Let’s say you buy a house for $700,000, the middle of your housing range.
In order to avoid the PMI, you’ll need at least 20% in down payment, or $140,000. You have $74,650 outside your 401k, so you’ll need to save up an additional $65,350, which, based on your current savings rate should only take you only 7 months.
At that point, you would need a mortgage of $560,000. Plugging that into the mortgage calculator, we get:
Your monthly payment would be $2,864, $1707 of which would be interest in the first year.
We would then need to add property taxes, insurance, and maintenance, which adds another $462 (LA property tax) + $100 + $583 (1% of property value) = $1145
So your total monthly payment would be around $4,009 and this is not including closing costs, lawyer fees, home inspection, real-estate agent fees when you sell, etc, etc.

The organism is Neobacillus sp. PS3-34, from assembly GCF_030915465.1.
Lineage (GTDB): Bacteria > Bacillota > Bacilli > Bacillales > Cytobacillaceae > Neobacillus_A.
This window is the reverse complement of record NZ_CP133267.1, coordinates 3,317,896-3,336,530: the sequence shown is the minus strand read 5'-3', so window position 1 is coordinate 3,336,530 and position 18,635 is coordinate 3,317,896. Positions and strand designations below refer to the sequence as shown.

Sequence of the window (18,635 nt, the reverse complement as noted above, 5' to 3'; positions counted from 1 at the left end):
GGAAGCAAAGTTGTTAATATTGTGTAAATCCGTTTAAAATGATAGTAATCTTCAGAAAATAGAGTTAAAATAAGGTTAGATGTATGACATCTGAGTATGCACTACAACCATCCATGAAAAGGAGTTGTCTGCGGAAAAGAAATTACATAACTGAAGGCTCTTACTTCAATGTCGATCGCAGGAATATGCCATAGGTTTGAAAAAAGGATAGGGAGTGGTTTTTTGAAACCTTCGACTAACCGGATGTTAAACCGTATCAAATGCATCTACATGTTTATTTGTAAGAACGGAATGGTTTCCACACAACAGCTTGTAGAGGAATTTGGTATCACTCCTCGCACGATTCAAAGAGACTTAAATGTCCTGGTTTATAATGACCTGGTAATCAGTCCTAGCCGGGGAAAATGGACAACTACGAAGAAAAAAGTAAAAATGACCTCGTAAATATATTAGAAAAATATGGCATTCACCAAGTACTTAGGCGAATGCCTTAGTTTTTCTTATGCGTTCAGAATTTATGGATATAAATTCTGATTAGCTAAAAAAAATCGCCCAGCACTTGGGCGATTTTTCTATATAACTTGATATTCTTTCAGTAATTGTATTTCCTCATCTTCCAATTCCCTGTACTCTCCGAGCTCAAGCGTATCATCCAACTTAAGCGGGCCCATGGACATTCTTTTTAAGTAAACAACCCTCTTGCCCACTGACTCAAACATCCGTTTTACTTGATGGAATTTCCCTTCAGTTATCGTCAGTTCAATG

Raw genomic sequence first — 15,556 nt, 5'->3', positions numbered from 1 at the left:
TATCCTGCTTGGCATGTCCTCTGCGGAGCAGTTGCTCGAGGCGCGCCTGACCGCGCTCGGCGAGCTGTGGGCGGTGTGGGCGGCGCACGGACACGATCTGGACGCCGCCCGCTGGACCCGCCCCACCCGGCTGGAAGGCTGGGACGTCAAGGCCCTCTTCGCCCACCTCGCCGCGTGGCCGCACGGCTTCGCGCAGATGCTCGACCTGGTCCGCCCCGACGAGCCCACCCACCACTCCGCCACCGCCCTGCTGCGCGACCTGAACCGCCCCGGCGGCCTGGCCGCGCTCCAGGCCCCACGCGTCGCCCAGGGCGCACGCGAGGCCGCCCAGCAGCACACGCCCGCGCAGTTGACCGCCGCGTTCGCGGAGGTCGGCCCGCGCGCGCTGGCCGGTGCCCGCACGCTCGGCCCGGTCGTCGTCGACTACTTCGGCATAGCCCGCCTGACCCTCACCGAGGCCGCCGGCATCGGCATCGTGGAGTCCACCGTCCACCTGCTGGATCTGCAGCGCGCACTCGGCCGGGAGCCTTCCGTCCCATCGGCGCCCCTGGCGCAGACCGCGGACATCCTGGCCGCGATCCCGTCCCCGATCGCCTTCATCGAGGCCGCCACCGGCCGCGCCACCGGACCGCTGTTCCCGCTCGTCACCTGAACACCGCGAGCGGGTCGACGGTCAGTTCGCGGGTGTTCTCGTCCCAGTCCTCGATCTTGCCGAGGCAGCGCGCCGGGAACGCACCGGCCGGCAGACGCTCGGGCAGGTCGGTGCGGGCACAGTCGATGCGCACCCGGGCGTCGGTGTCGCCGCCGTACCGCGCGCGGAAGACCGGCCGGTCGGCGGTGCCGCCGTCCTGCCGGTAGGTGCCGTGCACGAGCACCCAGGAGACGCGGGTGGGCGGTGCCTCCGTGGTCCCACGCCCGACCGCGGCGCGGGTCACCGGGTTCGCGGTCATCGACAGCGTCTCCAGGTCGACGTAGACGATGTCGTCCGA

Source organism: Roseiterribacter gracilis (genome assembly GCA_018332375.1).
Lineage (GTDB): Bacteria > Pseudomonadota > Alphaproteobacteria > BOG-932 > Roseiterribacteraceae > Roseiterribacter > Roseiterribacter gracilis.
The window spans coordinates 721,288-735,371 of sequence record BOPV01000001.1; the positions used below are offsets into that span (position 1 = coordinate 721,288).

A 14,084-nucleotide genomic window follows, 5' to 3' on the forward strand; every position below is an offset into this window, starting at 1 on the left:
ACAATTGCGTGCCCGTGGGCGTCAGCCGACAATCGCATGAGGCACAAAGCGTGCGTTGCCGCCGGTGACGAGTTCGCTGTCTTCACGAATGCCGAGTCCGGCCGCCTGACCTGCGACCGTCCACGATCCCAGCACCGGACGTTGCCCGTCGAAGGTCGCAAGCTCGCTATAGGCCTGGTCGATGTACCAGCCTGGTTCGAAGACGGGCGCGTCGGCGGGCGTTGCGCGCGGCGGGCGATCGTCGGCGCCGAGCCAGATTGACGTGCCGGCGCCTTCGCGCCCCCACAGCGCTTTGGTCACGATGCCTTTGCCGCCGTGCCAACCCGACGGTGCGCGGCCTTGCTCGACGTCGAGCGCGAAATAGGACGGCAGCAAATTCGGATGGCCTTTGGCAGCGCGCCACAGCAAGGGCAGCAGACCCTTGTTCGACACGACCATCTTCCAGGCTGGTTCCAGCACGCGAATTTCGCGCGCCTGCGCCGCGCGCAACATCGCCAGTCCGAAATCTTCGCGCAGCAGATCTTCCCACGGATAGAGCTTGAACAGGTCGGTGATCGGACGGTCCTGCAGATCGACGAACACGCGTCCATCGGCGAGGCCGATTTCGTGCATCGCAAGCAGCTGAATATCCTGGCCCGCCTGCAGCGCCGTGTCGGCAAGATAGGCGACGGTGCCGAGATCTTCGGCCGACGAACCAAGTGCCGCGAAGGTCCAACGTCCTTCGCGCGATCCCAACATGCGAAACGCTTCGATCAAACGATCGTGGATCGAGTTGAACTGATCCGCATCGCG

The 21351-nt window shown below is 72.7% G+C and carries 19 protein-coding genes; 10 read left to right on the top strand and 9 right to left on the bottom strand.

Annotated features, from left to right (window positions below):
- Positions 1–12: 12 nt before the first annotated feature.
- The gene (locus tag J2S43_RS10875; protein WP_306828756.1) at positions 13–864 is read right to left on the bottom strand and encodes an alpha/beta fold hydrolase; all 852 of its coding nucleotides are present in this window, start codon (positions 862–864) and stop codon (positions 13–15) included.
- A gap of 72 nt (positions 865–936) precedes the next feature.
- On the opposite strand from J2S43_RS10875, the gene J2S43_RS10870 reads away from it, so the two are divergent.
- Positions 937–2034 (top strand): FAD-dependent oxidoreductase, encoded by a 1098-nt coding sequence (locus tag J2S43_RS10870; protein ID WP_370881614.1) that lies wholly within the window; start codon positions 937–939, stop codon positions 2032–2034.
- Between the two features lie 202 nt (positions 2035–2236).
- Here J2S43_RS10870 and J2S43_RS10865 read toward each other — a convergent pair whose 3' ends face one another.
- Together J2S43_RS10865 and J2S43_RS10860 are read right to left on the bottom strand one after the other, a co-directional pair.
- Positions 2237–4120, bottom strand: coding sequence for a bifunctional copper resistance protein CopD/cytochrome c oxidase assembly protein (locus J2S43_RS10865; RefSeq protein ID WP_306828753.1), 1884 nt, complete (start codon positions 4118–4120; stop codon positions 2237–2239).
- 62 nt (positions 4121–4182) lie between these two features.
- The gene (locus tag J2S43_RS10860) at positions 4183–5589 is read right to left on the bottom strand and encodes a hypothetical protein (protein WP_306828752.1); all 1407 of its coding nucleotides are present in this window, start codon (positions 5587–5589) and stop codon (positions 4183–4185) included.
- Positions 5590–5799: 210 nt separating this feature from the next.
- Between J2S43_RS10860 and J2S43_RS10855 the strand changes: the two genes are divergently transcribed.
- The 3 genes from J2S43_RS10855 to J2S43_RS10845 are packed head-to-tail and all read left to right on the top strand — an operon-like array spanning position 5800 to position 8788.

Of the $4,009 monthly cost, $2852 goes towards interest, property taxes, insurance, and maintenance, NONE of which adds to the value of your home. That’s actually HIGHER than your rent. YIKES!
But but but the House Horny Idiots will automatically point out that the taxes you save in mortgage interest deduction will fix everything. Right?
Well, let’s see if that’s true.
Since you max out your 401K, your tax burden before claiming the mortgage interest is $130,511. After you claim it, it is $122,346. So you’re saving $8165 in taxes, or $680/month. Which brings your $4,009 monthly cost down to $3329. Of this monthly cost, $1156.67 is principal, so you are still throwing away $2171.33, which is STILL more than your rent.
In 10 years, at the point where your other “renting” self would be retiring you will have paid 10 years into principal, but guess what? You would STILL have a monthly interest payment of $1251/month. Property taxes, maintenance, insurance, none of that goes away no matter how much of the principal you pay off, so that still adds $1145, which gives you $2396 that you are throwing away in year 10. Because your interest has gone down, your tax savings are also reduced to $480/month at this point, so you are STILL throwing away $1916/month after paying the mortgage for 10 whole years!